Friday, June 5, 2009

How Does Paper Recycling Work?

Most kids know the basics about recycling, but to take it one step further and make the process a little more real for kids, I decided to actually show a group of first graders how it works. Project for the day: making paper!

It is actually fairly easy to turn leftover paper into new paper. It was so successful, my son wants to know if we can stop buying paper now. Hmm... I'm not sure my paper is good enough to run through the printer yet, but I did agree we could start doing it for homemade cards.

Supplies: paper, frame/screen, water, large plastic tub, blender, dull knife

1. The first step is to buy, find, or build a frame with a screen. I actually had a paper making kit from years ago that came with screens. I found a few kits on the market today, but the reviews I read were questionable so you may be better off buying screens at a local craft store or building one yourself with supplies from a hardware store. To build one, you just need a basic wood frame and a screen to staple to it. Here is a picture of my screens.

2. Dig into your paper recycling container and pull out about 15 sheets of scrap paper. Any color will work, but you might want to think about what color paper you want in the end. I used mostly white with a few colored sheets. Newspaper can work if you're okay with grey-colored paper, but stay away from any glossy paper.

3. Rip the paper into approximately 1 inch squares. This seemed to be great fun for kids!

4. Put the paper scraps and four cups of water in a blender. Blend until it looks like a soupy pulp (no big scraps left). I did about 5-10 seconds on low and 30 seconds on high.

5. Pour the mixture into a large tub. I used an old plastic toy bin, but lots of things could work. Repeat step 4 until all of your paper has been turned to pulp.
6. Add enough water to the tub to make it a few inches deep.

7. Submerge your frame in the pulp with the flat side of the frame on top. Lift it directly up out of the water. Hold over the tub until the water has drained.

8. Dry the paper. My kit says that the frames can be cooked in the oven for 20 minutes at 250 degrees, but they weren't quite dry at that point. Also, if you're making your own frame, you might not know if it is able to withstand the heat of the oven. Sunshine for a few hours seemed to be the best method. A hairdryer can speed up the process, but be careful not to get too close to the screen or you can burn a hole in it!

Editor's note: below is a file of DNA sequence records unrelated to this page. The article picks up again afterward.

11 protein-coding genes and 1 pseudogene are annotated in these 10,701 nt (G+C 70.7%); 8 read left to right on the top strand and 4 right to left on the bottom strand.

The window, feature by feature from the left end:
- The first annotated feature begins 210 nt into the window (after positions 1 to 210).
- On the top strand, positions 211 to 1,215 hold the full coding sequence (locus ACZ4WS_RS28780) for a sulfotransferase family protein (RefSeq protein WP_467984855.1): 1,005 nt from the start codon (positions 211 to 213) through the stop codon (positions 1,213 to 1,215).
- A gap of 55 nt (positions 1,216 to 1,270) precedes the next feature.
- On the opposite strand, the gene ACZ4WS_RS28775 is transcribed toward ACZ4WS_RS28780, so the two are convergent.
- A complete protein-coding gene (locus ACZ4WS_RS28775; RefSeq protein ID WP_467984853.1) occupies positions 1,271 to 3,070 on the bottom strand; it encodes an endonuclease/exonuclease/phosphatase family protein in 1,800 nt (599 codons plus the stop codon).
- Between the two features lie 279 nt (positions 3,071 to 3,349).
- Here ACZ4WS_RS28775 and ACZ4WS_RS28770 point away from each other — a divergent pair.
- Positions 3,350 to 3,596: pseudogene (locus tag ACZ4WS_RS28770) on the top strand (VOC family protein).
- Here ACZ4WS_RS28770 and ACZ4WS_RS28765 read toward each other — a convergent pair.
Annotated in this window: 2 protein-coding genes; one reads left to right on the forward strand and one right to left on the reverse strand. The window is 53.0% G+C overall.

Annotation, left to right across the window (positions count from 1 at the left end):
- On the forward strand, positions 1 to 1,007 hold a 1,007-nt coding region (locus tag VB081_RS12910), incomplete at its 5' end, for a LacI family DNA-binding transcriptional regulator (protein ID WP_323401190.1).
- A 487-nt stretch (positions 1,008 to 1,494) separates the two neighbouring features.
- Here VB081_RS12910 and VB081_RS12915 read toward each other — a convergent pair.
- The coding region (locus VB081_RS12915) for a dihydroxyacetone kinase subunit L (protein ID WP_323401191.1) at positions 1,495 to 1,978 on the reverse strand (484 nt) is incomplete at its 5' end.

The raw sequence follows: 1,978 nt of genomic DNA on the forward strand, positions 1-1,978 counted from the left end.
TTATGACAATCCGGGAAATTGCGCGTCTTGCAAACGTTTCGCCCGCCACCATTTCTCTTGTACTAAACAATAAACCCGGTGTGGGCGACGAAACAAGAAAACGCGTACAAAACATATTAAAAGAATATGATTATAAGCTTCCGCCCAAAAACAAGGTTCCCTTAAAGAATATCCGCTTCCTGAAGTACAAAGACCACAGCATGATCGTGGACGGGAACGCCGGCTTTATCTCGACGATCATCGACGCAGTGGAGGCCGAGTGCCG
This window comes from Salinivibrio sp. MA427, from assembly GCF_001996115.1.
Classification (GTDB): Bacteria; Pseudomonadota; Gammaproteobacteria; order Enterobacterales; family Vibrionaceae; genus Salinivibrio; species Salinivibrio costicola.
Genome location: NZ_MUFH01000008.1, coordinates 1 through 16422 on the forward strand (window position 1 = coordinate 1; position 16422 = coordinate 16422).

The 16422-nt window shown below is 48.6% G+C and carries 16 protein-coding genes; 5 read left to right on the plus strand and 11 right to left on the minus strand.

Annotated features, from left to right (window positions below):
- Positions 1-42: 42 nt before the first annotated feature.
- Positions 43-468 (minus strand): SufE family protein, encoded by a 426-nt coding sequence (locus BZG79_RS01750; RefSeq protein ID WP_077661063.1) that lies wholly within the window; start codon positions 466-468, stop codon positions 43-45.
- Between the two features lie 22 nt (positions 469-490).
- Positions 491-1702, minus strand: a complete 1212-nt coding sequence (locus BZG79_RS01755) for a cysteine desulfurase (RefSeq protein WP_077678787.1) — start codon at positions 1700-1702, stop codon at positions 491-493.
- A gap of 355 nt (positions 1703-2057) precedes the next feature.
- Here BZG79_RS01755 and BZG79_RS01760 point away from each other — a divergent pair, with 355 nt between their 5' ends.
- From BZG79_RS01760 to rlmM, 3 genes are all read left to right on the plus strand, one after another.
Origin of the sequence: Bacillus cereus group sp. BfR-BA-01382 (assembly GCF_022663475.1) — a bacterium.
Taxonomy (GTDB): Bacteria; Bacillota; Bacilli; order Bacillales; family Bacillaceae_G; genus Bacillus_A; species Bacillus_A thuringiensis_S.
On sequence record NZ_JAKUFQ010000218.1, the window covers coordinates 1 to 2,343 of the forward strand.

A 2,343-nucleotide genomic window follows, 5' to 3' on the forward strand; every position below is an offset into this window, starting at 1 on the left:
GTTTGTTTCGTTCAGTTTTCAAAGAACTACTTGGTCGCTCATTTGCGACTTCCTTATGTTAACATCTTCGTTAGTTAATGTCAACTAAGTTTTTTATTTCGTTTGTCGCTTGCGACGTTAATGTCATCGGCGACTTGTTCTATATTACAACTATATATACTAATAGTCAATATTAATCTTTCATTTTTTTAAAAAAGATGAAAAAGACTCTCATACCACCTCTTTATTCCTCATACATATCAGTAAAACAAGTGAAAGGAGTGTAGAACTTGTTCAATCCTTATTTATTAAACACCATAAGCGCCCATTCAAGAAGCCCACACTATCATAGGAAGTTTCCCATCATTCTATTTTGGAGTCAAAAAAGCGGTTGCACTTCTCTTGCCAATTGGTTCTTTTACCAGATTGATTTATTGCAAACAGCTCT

9. Use a dull knife to separate the paper from the screen.

We added some glitter to the pulp, but lots of decorations (dried flowers, confetti, etc.) could be added for embellishments. It is a fun project with kids and gives them a chance to learn about recycling beyond throwing it in the right container.


  1. I think this is a great idea. It could be a great way to make holiday cards or birthday cards. Debbie

  2. I heard about someone adding flower seeds to their paper, making them into cards and giving the instructions to plant the entire card!

  3. Great project! I love that it teaches kids what it really means when it says "recycled paper."

  4. Well done! It is a good project for kids and it helps the environment. Excellent photos to guide you through the process and to see finished product. Congratulations on you Blog which is quite a helpful spot and will be a great way to preserve memories like an electronic scrapbook.

  5. Speeking of making paper with seeds in it to plant, I saw a few websites that offer products that have just that. Self Magazine, May 2009, listed a few of them. shows gift bags. shows gift boxes, and shows paper. All of these have seeds in them. When the product is no longer usable, just put them in the ground and watch it grow.

    I think adding seeds would make a great project for the kids.

  6. Do you just add the seeds in with the pulp?